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Anger And Grief After Miscarriages

by Rick
(Denver CO )

I'm a very angry person because of my parents when I was younger. I don't know how to control it and it's ruining my relationship with the love of my life. That is because I get so angry that I say things I don't mean and very hurtful things.

I yell at her and hit walls and doors. And on top of that, my girl friend just miscarried our child yesterday. I don't know how to deal with that.

So, can you give me advice on how to control my anger, fix my relationship and deal with her miscarrying our child?

Response from Dr. DeFoore

Hello Rick, and thanks for telling your story on this site. You are a good person, and that's why you don't like the anger. You want to be supportive and loving to your wife, so the anger and frightening behavior don't feel good to you. I will help you with your anger, your relationship, and your grieving process.

Here's what I want you to do for yourself to deal with your anger:

1) Write a detailed account of any abuse, abandonment or neglect you received as a child. Don't hold back or leave anything out. Describe every detail. Write about everything that has ever hurt, frightened or angered you. I know it might take a while, but it will really help. This is for no one's eyes but yours, so don't worry about that.

2) Now that you have brought up those memories, use the guided imagery healing processes you will find on this page to heal emotionally from the abuse. Use these techniques, and keep trying until you get some relief. They are powerful tools, that work very well if you use them.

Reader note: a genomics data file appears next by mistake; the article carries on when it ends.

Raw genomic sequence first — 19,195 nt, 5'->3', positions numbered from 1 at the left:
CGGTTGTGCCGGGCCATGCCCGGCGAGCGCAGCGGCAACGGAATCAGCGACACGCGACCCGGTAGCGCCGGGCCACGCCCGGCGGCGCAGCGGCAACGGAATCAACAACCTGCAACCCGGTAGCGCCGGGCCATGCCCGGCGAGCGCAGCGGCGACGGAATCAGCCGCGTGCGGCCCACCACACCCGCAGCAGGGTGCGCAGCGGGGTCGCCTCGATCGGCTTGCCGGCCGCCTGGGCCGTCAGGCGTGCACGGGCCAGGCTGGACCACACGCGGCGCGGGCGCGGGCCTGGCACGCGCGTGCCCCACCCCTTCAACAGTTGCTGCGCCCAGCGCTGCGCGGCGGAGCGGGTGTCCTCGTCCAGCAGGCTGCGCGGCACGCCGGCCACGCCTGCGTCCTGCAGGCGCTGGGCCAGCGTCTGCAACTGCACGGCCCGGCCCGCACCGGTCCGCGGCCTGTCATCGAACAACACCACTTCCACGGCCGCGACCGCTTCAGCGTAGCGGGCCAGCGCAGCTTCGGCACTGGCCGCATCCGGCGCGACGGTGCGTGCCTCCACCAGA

When you deal with your past experiences this way, it will make the following techniques work much better for you. So be sure and do the above exercises before moving on to the following ones.

1) Use the journaling processes you will find described on this page to begin managing your anger more effectively on a daily basis. This will include a daily journaling process of writing from your anger and then shifting to positive journaling about the good things in yourself, your life and other people--especially your girlfriend.

2) Moment by moment, day by day, shift your focus from what you don't like to what you do like. The things that trigger your anger are all things you don't like or don't want. Train your mind to look at the things you do want and like. Use this to extend the benefit of the positive journaling process above.

Believe in yourself, Rick. You can do this, if you set your mind to it. You get to choose, moment by moment, what kind of person you're going to be, and these exercises will help you make the right choices.

You and your girlfriend need to grieve the loss of the child she miscarried. You can learn about the grieving process and the steps to take for grieving on this page. You may want to name the child, and have some kind of memorial service, possibly inviting loving friends and family. This will help to bring closure and relief for both of you.

Make up your mind to succeed in this, Rick, and you can do it. Never give up on yourself.

My very best to you,

Dr. DeFoore

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